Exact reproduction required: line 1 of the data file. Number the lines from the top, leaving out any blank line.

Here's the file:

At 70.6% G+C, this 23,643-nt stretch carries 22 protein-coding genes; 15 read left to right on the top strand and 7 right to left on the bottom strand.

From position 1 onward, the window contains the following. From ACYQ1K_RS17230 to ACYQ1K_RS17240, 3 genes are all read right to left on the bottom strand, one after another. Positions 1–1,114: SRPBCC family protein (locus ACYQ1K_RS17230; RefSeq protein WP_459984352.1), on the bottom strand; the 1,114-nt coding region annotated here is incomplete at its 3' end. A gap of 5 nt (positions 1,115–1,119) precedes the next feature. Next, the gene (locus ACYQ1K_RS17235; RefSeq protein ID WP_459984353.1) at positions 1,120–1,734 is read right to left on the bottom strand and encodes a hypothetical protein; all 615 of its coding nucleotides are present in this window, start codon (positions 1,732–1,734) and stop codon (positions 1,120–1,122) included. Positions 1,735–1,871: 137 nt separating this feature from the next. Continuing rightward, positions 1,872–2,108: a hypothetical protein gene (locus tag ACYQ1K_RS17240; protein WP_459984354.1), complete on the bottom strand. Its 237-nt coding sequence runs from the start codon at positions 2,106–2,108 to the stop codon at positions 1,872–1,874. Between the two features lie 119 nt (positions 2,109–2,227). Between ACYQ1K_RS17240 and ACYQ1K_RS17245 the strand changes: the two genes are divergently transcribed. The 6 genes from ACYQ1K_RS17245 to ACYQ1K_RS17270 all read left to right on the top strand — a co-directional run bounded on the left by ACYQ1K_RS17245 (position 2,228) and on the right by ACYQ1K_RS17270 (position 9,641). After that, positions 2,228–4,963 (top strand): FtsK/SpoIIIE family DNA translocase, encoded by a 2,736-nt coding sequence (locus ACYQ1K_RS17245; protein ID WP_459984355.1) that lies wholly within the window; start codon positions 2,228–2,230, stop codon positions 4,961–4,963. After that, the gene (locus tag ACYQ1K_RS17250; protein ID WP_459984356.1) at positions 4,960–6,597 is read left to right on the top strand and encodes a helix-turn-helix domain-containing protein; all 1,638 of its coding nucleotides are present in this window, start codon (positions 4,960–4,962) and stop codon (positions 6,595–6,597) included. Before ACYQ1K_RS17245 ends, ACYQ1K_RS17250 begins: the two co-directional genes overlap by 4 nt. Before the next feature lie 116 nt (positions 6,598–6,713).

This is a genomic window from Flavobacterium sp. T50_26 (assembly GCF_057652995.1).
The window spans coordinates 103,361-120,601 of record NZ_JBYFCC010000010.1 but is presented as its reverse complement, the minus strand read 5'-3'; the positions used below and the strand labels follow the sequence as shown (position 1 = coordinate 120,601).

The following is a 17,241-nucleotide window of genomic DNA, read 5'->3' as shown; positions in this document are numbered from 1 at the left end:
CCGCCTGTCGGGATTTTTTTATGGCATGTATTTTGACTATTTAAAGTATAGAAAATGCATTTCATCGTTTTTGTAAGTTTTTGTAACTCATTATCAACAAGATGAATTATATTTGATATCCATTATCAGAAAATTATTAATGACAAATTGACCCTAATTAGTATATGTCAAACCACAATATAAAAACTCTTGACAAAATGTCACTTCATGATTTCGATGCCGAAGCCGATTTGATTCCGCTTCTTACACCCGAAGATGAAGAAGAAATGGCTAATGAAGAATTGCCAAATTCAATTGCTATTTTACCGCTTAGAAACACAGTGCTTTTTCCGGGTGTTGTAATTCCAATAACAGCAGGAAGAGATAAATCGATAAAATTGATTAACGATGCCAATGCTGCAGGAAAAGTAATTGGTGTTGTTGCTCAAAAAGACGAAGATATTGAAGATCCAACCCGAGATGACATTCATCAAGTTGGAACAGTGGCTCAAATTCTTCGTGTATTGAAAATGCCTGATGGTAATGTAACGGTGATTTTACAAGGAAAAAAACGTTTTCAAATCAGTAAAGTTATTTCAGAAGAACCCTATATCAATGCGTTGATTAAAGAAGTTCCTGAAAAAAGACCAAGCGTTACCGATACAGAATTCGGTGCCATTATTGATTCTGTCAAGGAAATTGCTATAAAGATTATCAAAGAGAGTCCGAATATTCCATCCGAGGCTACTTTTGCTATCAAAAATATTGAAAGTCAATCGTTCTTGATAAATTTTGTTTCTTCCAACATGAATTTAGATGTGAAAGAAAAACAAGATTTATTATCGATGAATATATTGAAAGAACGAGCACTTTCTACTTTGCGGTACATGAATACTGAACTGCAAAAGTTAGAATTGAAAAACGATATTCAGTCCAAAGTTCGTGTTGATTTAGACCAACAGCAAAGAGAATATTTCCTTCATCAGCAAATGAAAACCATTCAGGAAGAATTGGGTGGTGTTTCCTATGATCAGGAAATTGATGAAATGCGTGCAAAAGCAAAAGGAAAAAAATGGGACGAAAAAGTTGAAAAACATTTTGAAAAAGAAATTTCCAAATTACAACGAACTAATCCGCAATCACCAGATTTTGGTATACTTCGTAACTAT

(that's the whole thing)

At 70.6% G+C, this 23,643-nt stretch carries 22 protein-coding genes; 15 read left to right on the top strand and 7 right to left on the bottom strand.